Change search
CiteExportLink to record
Permanent link

Direct link
Cite
Citation style
  • apa
  • ieee
  • modern-language-association-8th-edition
  • vancouver
  • Other style
More styles
Language
  • de-DE
  • en-GB
  • en-US
  • fi-FI
  • nn-NO
  • nn-NB
  • sv-SE
  • Other locale
More languages
Output format
  • html
  • text
  • asciidoc
  • rtf
Water Shortages and its Environmental Consequences within Tigris and Euphrates Rivers
Luleå University of Technology, Department of Civil, Environmental and Natural Resources Engineering, Mining and Geotechnical Engineering.ORCID iD: 0000-0002-6790-2653
Consultant Engineer, Norrköping, Sweden.
University of Kurdistan, Hewler, KRG, Iraq. Private Consultant Geologist, Erbil, Iraq..
2019 (English)In: Journal of Earth Sciences and Geotechnical Engineering, ISSN 1792-9040, E-ISSN 1792-9660, Vol. 9, no 4, p. 27-56Article in journal (Refereed) Published
Abstract [en]

Water shortage problem is an international issue where 80 countries of the third world supporting 40% of the world’s population suffer from water shortage problems. There are 1.2 billion people suffering physically from water shortage problems and 1.8 billion lack adequate sanitation. In addition, in the Third World, about 80% of illnesses and 30% of unnatural deaths are due to water disease and polluted water. Future expectations indicate that 37 countries in 2015 will be having water shortage problems. Iraq was an exception till the seventies due to the presence of the Tigris and Euphrates Rivers. The flow of these rivers is decreasing due to climate change and building of dams within the upper parts of the catchments. Temperatures are increasing while rainfall is expected to decrease by (15-25%). This will cause reduction of surface water resources by (29-73%). As a consequence, groundwater resources will be depleted. Water shortage will lead to an increase in transpiration, reduction off arable land, decrease of natural vegetative cover, extended desertification, more dust storms and soil destruction. It is expected that Iraq in 2040 is expected to have -20.6 billion cubic meters shortage in its water requirements.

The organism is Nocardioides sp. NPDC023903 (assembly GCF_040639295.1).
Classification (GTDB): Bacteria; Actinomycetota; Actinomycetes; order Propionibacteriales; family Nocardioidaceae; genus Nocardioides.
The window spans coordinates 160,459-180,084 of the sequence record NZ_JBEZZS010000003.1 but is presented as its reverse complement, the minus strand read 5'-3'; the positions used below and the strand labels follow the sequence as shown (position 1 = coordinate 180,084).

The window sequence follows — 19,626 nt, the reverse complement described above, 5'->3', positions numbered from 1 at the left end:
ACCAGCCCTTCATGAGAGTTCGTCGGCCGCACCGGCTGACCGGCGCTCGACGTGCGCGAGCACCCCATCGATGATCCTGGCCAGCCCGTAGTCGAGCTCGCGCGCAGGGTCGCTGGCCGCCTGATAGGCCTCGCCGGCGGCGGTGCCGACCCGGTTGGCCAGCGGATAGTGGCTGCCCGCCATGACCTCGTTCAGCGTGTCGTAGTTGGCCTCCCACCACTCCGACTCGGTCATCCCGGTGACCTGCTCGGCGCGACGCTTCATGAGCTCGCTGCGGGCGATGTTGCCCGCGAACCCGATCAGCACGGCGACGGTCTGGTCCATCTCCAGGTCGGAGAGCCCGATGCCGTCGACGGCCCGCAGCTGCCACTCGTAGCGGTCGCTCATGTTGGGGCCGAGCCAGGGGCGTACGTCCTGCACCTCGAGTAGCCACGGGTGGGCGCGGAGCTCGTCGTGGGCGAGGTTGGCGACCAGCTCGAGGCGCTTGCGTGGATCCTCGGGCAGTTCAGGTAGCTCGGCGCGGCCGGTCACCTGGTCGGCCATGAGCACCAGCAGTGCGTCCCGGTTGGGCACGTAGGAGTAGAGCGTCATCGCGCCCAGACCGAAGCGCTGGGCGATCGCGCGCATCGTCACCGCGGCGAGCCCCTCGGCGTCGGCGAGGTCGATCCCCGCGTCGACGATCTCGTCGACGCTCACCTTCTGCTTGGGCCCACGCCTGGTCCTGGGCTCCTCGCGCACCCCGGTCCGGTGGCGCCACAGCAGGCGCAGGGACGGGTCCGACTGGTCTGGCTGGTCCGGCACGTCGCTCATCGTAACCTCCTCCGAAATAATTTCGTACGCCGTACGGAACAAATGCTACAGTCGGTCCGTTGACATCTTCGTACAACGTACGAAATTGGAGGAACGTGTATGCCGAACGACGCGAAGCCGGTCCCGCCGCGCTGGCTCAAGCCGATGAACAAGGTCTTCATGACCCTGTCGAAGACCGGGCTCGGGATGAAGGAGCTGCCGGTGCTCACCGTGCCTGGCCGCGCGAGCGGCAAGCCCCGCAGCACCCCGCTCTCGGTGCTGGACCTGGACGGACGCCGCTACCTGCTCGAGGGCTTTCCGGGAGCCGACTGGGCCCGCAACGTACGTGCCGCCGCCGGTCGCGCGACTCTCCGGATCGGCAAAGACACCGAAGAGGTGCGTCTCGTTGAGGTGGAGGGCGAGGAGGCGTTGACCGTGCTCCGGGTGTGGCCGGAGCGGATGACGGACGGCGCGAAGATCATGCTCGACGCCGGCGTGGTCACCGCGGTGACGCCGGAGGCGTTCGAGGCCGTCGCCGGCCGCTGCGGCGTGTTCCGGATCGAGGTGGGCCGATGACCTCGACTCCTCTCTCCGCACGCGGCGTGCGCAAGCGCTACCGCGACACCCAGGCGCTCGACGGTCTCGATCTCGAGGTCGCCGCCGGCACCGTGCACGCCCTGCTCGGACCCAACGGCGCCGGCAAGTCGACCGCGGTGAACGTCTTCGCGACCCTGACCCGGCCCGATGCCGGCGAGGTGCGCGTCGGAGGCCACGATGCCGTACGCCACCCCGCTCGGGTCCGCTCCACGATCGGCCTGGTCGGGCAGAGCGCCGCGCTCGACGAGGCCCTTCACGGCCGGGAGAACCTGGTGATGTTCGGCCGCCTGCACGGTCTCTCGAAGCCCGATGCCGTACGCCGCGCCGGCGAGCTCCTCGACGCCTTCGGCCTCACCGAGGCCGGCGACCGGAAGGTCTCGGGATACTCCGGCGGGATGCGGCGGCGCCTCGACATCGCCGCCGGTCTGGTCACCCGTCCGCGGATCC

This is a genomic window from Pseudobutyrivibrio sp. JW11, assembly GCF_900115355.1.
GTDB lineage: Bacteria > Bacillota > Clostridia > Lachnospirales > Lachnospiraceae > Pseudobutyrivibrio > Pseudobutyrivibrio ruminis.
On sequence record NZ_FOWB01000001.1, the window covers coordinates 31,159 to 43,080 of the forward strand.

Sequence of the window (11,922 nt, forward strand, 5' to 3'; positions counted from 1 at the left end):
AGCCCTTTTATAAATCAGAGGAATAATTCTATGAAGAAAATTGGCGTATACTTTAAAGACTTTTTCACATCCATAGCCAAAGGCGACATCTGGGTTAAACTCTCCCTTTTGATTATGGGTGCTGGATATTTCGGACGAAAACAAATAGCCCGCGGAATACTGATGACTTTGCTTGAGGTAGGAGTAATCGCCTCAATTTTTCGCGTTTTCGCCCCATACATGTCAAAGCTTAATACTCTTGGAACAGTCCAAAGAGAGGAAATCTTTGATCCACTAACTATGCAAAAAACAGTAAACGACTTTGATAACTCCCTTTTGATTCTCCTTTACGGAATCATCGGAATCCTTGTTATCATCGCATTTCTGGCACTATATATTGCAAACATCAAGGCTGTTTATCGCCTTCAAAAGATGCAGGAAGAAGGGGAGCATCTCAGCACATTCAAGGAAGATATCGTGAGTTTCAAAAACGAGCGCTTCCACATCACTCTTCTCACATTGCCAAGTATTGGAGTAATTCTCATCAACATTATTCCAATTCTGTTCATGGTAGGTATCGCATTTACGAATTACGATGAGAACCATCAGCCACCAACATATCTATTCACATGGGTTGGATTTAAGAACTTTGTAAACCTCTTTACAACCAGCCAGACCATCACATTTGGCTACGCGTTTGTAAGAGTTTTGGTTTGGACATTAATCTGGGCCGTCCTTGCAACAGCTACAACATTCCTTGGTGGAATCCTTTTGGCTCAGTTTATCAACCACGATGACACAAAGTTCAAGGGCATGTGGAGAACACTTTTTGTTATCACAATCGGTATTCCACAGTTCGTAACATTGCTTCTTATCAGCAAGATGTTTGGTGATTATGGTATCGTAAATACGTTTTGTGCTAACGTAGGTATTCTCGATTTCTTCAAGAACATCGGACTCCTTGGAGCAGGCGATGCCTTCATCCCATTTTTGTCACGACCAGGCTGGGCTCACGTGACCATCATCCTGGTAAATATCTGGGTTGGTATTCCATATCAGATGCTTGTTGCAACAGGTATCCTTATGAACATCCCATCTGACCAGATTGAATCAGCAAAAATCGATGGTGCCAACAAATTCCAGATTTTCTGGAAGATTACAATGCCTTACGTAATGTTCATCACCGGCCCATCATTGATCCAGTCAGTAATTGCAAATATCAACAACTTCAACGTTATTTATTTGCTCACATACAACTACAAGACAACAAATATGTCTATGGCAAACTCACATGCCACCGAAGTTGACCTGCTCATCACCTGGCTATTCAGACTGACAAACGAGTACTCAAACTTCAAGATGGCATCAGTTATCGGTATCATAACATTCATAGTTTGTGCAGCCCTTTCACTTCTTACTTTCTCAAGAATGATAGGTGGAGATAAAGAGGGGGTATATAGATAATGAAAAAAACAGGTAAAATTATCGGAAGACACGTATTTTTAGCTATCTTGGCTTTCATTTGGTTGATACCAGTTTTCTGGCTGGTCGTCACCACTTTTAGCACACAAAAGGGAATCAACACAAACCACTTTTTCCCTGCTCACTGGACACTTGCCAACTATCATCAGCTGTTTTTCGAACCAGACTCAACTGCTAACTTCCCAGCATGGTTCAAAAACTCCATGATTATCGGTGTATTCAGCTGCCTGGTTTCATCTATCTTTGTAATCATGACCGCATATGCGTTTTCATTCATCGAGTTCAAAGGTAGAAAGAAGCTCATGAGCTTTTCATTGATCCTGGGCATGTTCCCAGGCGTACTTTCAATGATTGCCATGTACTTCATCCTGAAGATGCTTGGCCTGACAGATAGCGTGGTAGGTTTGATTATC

Place, publisher, year, edition, pages
UK: Scientific Press International Limited , 2019. Vol. 9, no 4, p. 27-56
Keywords [en]
Tigris River, Euphrates River, Water shortage, Environment, Iraq
National Category
Geotechnical Engineering
Research subject
Soil Mechanics
Identifiers
URN: urn:nbn:se:ltu:diva-76683OAI: oai:DiVA.org:ltu-76683DiVA, id: diva2:1369450
Note

Validerad;2019;Nivå 1;2019-11-18 (johcin)

Available from: 2019-11-12 Created: 2019-11-12 Last updated: 2019-11-18Bibliographically approved

Open Access in DiVA

fulltext(1633 kB)5 downloads
File information
File name FULLTEXT01.pdfFile size 1633 kBChecksum SHA-512
24915a3f285308105a4e5ffc613e44f641e0685d2e401f07f0bc1df0473bc99b5105c100a078198dfd9095ad79e7fc213e85f0891b10dd7881af10271e5895d8
Type fulltextMimetype application/pdf

Other links

https://www.scienpress.com/journal_focus.asp?main_id=59&Sub_id=IV&Issue=1389407

Search in DiVA

By author/editor
Al-Ansari, Nadhir
By organisation
Mining and Geotechnical Engineering
In the same journal
Journal of Earth Sciences and Geotechnical Engineering
Geotechnical Engineering

Search outside of DiVA

GoogleGoogle Scholar
Total: 5 downloads
The number of downloads is the sum of all downloads of full texts. It may include eg previous versions that are now no longer available

urn-nbn

Altmetric score

urn-nbn
Total: 17 hits
CiteExportLink to record
Permanent link

Direct link
Cite
Citation style
  • apa
  • ieee
  • modern-language-association-8th-edition
  • vancouver
  • Other style
More styles
Language
  • de-DE
  • en-GB
  • en-US
  • fi-FI
  • nn-NO
  • nn-NB
  • sv-SE
  • Other locale
More languages
Output format
  • html
  • text
  • asciidoc
  • rtf